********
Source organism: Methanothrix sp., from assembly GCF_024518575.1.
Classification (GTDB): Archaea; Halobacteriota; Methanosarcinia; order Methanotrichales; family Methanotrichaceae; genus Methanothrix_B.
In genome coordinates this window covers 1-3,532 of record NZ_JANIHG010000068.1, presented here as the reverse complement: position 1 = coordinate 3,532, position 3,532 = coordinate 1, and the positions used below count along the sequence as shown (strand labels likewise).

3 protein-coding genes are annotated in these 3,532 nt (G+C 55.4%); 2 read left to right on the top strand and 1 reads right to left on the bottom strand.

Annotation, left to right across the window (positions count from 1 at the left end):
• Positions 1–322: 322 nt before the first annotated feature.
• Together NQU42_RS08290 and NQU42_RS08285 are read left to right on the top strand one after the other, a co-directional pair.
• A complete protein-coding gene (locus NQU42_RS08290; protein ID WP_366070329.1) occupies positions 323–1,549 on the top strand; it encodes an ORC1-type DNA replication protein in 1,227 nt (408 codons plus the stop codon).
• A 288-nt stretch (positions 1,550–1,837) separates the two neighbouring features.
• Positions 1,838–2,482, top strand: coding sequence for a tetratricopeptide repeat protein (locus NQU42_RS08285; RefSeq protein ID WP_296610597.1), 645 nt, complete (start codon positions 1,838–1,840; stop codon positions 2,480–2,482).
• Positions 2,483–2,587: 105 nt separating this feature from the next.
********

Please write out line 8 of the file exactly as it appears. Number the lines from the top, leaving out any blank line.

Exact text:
• A complete protein-coding gene (locus NQU42_RS08290; protein ID WP_366070329.1) occupies positions 323–1,549 on the top strand; it encodes an ORC1-type DNA replication protein in 1,227 nt (408 codons plus the stop codon).